The fallout continues from the beating suffered by Bryan Stow in 2011 at Dodgers Stadium in Los Angeles. Stow, wearing San Francisco Giants gear, was attacked by Dodgers fans on opening day in 2011 and suffered traumatic brain injury. Major League Baseball conducted its own investigation of the incident and a report given to Stow’s attorneys this week states that a culture of apathy existed among game day ballpark employees.
Since the attack, two men have pleaded guilty for their roles in the beating. Louie Sanchez and Marvin Norwood are serving time for their actions. In addition, Stow’s family has filed a civil suit against the team for lack of adequate security to prevent the savage beating. Stow was kicked in the head after going down as his price to pay for wearing Giants colors at the LA club’s home field. The civil suit has a trial date of May 27 and attorneys are in full scramble mode to prepare their cases.
Unbeknownst to the plaintiffs in the action until recently, MLB conducted its own investigation of the club’s home field security measures. Having been apprised of its content on the eve of trial, Stow’s attorneys have requested that the court allow additional discovery related to the Major League Baseball report. Specifically, the lawyers want to depose the author of the report in order to obtain more information regarding the import of certain specific security criticisms leveled and why a determination was made that a culture of apathy existed. The attorneys hope that additional information gleaned from the deposition would create more evidence to use against the Dodgers at trial.
One particular criticism noted in the report was the decision by the club to require police officers to wear Dodgers jerseys instead of police uniforms. The concern is that the fans in attendance would have less respect for officers out of uniform. While unclear how this criticism of the Los Angeles club would necessarily have prevented the beating of Bryan Stow, the Dodgers will continue to have security issue fallout while the civil case continues its march toward a final outcome. The report also criticized inadequate lighting and outdated security cameras.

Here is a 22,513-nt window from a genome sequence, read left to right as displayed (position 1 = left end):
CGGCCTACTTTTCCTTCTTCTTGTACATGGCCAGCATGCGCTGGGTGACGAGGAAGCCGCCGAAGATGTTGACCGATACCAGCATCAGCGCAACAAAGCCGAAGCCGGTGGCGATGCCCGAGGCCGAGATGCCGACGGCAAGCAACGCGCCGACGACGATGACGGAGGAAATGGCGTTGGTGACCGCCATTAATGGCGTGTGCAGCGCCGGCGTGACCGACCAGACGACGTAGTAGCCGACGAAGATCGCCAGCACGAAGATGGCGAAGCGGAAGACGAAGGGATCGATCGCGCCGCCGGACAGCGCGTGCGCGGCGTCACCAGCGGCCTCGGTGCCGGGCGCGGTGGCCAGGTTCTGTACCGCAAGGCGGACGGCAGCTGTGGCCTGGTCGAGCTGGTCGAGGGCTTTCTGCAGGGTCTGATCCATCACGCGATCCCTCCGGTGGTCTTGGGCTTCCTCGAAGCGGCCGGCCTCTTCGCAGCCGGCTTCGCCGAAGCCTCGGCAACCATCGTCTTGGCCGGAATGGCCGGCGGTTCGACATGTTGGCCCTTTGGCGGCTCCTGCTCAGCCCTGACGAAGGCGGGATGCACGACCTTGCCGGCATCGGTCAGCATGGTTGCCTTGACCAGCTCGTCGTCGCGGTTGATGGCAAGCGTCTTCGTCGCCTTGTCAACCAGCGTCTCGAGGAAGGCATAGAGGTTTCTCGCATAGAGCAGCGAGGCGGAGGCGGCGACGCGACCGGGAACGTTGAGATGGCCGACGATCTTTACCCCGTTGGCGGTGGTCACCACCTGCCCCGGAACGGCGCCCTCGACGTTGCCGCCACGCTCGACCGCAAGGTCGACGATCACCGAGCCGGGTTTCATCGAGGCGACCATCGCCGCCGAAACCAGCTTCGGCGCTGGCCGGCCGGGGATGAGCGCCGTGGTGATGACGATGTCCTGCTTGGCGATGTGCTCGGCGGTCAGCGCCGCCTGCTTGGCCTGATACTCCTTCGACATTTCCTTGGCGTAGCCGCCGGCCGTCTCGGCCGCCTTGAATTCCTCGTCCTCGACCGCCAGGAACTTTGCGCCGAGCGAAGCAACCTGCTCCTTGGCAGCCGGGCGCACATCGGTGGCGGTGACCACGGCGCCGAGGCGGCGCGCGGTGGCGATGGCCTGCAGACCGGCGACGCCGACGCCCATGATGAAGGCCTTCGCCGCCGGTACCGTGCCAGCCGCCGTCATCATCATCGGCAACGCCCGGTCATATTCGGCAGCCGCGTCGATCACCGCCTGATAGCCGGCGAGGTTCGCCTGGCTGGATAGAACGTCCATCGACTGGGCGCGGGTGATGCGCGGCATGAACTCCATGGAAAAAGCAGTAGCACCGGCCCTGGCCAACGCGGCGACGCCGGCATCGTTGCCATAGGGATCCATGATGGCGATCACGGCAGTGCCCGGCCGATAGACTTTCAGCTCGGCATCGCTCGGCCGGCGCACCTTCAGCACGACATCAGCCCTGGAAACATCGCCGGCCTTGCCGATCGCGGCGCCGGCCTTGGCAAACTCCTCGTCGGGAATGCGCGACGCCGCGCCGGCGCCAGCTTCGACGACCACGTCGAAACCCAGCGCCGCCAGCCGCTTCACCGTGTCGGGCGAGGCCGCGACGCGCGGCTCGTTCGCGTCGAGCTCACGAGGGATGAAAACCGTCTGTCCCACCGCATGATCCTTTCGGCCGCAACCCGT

In a brief filed with the court, lawyers for the team noted that the security force in place for opening day in 2011 was the largest ever for the ball club. The number of security personnel present constituted one officer for each 124 attendees. This level of security far surpassed the number of officers in the police department for each citizen of the city. While noting the fact that the security force was more than 10 times that available to the population at large might help put the number of security personnel in a positive context, the number of cops on the street per citizen does not need to be as high as the security presence in a ballpark filled with beer swilling fans. The situations are not the same.
Mr. Stow’s attorneys have estimated that his lifetime care will cost about $34 million. The responsibility for payment of any judgment in the event Stow wins is unclear. The team has insurance coverage and the plaintiff’s attorney believes that the source of payment would the insurers and the McCourt family, not the current ownership team which includes Magic Johnson. Regardless of who may pay if Bryan Stow’s team wins, the fallout from his savage beating will continue for the Los Angeles Dodgers.
Commentary by William Costolo